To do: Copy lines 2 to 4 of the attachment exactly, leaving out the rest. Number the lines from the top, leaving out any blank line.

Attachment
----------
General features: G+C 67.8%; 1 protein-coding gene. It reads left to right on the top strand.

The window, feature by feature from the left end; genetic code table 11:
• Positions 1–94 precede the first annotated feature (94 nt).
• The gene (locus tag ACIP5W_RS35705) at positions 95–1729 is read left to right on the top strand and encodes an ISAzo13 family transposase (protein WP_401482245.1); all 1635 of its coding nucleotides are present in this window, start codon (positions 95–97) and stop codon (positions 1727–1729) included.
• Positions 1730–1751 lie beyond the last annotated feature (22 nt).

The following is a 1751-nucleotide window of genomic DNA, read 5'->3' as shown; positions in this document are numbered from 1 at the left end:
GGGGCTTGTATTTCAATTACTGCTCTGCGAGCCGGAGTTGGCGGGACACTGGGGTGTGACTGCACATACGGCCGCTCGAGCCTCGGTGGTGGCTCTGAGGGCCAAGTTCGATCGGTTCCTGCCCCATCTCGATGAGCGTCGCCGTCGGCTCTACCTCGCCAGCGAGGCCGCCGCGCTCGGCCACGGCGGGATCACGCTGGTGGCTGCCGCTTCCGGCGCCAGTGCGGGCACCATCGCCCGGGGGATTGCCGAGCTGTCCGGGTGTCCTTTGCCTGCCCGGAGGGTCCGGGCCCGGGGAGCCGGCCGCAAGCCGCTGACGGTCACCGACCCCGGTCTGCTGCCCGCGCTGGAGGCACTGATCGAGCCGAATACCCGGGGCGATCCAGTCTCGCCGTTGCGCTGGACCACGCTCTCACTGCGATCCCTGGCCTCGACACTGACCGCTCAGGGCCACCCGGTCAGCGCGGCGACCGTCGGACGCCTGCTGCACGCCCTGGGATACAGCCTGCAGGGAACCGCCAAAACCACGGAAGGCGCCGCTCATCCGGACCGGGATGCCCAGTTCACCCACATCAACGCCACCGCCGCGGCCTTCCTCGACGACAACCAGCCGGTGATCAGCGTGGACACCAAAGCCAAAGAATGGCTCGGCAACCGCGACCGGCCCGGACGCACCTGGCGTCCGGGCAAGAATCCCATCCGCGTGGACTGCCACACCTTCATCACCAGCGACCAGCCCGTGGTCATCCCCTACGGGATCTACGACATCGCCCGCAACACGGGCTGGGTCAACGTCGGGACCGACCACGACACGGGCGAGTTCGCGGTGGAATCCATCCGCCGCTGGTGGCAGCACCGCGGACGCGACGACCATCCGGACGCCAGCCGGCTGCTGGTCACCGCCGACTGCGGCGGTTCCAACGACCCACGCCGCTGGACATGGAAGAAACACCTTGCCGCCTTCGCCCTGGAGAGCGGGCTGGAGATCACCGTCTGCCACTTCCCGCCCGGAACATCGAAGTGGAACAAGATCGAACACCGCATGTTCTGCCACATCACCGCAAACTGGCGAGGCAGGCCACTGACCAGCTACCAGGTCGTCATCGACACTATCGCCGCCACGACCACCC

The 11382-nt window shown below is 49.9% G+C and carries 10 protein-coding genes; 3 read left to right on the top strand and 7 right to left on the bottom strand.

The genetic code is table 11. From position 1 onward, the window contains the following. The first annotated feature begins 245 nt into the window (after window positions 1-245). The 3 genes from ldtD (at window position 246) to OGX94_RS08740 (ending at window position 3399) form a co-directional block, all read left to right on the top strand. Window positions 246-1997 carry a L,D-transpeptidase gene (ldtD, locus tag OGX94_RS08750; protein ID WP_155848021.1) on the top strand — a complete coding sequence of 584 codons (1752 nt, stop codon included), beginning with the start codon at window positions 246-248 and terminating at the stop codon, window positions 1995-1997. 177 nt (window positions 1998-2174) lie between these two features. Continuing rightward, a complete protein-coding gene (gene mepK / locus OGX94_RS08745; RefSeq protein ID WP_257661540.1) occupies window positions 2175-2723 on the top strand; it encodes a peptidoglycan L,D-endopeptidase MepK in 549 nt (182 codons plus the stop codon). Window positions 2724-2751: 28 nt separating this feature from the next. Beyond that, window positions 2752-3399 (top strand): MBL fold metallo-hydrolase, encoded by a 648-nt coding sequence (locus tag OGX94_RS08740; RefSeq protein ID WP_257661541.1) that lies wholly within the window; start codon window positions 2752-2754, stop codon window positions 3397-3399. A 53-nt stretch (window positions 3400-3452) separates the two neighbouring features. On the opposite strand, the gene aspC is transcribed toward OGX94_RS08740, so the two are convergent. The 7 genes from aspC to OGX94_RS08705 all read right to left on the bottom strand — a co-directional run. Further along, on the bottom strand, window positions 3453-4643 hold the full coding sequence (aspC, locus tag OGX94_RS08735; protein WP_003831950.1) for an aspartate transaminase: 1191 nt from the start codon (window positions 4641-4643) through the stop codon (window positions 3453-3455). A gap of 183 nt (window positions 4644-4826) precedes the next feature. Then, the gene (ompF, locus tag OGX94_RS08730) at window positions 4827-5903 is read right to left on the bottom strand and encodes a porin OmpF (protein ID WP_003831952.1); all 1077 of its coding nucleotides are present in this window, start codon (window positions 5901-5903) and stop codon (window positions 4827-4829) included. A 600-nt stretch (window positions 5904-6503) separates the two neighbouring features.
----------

The window, feature by feature from the left end; genetic code table 11:
• Positions 1–94 precede the first annotated feature (94 nt).
• The gene (locus tag ACIP5W_RS35705) at positions 95–1729 is read left to right on the top strand and encodes an ISAzo13 family transposase (protein WP_401482245.1); all 1635 of its coding nucleotides are present in this window, start codon (positions 95–97) and stop codon (positions 1727–1729) included.